The task force members collaborated with medical librarians to search the National Library of Medicine/PubMed database and the Cochrane Library for the period from 1966 to October 2014 using the MeSH subject headings and PubMed search strategies provided in Appendix A of the full version of the guideline (see the "Availability of Companion Documents" field). Manual searches of bibliographies were also conducted.

Search Results

The searches resulted in 204 abstracts. The task force selected 42 full-text articles for review. Of these, 10 were rejected for not meeting inclusion criteria or for being off-topic (see Figure 1 in the full version of the guideline [see the "Availability of Companion Documents" field]).

Number of Source Documents

Thirty-two articles were selected for systematic review. See Figure 1 in the full version of the guideline (see the "Availability of Companion Documents" field).

Methods Used to Assess the Quality and Strength of the Evidence

Weighting According to a Rating Scheme (Scheme Given)

Rating Scheme for the Strength of the Evidence

Classification of Evidence and Levels of Recommendation on Diagnosis

Class I Evidence
Level I (or A) Recommendation
Evidence provided by one or more well-designed clinical studies of a diverse population using a "gold standard" reference test in a blinded evaluation appropriate for the diagnostic applications and enabling the assessment of sensitivity, specificity, positive and negative predictive values, and, when applicable, likelihood ratios.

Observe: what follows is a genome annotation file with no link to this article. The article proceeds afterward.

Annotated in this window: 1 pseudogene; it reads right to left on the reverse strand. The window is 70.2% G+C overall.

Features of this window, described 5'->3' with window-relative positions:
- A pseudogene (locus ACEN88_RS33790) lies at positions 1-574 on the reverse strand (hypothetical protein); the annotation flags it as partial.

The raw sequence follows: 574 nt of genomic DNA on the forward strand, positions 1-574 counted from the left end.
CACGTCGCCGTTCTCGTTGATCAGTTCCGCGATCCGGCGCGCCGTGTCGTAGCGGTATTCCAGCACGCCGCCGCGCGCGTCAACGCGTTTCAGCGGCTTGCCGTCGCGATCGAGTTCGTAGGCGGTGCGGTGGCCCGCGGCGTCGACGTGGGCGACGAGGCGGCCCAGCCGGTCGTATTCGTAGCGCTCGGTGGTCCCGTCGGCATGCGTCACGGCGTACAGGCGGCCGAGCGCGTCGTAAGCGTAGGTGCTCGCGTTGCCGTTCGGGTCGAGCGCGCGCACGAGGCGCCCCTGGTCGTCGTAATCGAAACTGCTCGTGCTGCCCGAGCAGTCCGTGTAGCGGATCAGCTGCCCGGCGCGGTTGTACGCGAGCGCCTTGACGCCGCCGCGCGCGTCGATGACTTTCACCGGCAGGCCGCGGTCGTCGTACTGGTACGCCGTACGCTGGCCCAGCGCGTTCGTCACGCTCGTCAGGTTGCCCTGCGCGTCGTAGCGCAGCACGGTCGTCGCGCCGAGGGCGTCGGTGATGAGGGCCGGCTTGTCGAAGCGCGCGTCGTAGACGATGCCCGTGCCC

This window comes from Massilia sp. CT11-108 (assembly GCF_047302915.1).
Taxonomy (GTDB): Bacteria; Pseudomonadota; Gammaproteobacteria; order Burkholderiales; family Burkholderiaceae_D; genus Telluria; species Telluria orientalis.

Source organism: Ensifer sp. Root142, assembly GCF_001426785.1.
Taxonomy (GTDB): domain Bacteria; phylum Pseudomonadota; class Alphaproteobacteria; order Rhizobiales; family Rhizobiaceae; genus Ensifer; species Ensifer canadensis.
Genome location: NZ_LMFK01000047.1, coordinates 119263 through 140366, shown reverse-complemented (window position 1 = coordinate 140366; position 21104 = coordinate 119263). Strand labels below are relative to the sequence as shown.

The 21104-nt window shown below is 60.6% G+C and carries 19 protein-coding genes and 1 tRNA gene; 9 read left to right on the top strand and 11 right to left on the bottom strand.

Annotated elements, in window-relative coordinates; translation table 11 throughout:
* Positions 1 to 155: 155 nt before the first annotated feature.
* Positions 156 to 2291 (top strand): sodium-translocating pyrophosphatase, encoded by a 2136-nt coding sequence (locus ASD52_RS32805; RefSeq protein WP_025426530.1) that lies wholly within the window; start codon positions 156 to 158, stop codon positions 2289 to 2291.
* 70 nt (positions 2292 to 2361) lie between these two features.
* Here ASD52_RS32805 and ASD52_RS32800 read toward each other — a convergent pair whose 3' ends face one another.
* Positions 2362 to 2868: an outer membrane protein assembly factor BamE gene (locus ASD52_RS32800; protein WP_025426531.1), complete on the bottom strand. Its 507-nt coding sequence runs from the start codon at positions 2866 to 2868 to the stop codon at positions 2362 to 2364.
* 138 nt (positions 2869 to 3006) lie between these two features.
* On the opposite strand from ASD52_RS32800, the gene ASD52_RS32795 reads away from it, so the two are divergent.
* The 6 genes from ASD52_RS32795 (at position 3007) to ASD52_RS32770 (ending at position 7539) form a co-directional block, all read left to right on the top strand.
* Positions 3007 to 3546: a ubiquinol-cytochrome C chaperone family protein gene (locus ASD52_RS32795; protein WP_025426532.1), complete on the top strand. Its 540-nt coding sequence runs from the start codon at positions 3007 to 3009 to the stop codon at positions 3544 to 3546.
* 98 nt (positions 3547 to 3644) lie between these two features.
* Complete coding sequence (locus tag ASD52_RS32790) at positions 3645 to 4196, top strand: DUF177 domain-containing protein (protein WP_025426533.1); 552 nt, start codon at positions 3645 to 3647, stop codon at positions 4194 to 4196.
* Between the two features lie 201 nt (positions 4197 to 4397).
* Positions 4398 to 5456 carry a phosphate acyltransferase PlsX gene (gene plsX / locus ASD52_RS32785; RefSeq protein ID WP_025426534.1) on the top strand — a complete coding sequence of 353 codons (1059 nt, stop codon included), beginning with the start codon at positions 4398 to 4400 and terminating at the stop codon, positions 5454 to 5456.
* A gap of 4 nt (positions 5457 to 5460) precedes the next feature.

Class II Evidence
Level II (or B) Recommendation
Evidence provided by one or more well-designed clinical studies of a restricted population using a "gold standard" reference test in a blinded evaluation appropriate for the diagnostic applications and enabling the assessment of sensitivity, specificity, positive and negative predictive values, and, when applicable, likelihood ratios.
Class III Evidence
Level III (or C) Recommendation
Evidence provided by expert opinion or studies that do not meet the criteria for the delineation of sensitivity, specificity, positive and negative predictive values, and, when applicable, likelihood ratios.

Methods Used to Analyze the Evidence

Systematic Review with Evidence Tables

Description of the Methods Used to Analyze the Evidence

Abstracts were reviewed and an evidentiary table was assembled summarizing the studies and the quality of evidence.

Rating Quality of Diagnostic Evidence

For diagnostic-type papers, evidence classification had definitions targeted toward diagnosis. The issues addressed by papers on diagnosis are related to the ability of the diagnostic test to successfully distinguish between patients who have and do not have a disease or pertinent finding. This speaks to the validity of the test and is illustrated in the "Rating Scheme for the Strength of the Evidence" field. Additional information regarding the hierarchy classification of evidence can be located on the Congress of Neurological Surgeons (CNS) Web site External Web Site Policy (see also the "Availability of Companion Documents" field).

Many of the imaging studies were not designed to address the diagnostic utility of the imaging modality, and authors were actually assessing the utility of the imaging in longitudinal follow-up, not initial diagnosis. For this reason, some of the studies reviewed were downgraded in Level of Evidence.